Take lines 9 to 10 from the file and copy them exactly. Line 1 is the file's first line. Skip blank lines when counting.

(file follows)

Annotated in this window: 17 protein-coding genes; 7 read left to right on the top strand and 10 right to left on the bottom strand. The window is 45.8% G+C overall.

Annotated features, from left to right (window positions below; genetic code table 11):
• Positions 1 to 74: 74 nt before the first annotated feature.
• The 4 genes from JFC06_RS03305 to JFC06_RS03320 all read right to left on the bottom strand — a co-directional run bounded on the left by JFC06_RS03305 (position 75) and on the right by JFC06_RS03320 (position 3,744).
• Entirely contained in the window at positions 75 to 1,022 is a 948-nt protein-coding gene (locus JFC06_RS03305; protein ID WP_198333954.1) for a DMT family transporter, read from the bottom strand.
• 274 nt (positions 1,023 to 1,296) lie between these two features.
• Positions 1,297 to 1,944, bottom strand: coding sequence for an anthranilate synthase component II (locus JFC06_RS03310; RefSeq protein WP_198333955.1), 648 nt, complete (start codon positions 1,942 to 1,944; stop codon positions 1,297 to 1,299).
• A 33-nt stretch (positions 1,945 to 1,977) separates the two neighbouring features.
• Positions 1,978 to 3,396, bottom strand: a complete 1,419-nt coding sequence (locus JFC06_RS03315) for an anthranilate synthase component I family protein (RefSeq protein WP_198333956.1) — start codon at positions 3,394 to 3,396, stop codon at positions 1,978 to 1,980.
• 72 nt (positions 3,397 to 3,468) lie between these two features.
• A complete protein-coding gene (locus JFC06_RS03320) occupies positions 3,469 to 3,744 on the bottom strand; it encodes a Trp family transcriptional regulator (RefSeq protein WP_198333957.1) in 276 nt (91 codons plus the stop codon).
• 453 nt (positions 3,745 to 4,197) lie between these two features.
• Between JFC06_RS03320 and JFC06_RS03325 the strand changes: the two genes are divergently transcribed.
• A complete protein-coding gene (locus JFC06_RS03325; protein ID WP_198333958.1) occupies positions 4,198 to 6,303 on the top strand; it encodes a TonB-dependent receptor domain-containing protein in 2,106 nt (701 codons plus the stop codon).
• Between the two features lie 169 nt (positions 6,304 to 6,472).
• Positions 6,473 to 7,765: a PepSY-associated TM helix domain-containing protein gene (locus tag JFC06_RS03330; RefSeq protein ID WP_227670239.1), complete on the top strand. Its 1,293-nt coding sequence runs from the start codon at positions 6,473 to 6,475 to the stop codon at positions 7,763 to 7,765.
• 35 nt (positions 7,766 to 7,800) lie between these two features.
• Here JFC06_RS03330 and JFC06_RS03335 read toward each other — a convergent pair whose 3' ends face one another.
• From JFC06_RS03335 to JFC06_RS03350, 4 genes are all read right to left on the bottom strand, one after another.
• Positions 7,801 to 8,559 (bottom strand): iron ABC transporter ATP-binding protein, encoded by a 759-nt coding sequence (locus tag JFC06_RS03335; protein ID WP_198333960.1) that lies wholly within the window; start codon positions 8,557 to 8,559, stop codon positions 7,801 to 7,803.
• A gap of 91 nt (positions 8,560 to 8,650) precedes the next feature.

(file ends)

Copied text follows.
• Positions 1,978 to 3,396, bottom strand: a complete 1,419-nt coding sequence (locus JFC06_RS03315) for an anthranilate synthase component I family protein (RefSeq protein WP_198333956.1) — start codon at positions 3,394 to 3,396, stop codon at positions 1,978 to 1,980.
• 72 nt (positions 3,397 to 3,468) lie between these two features.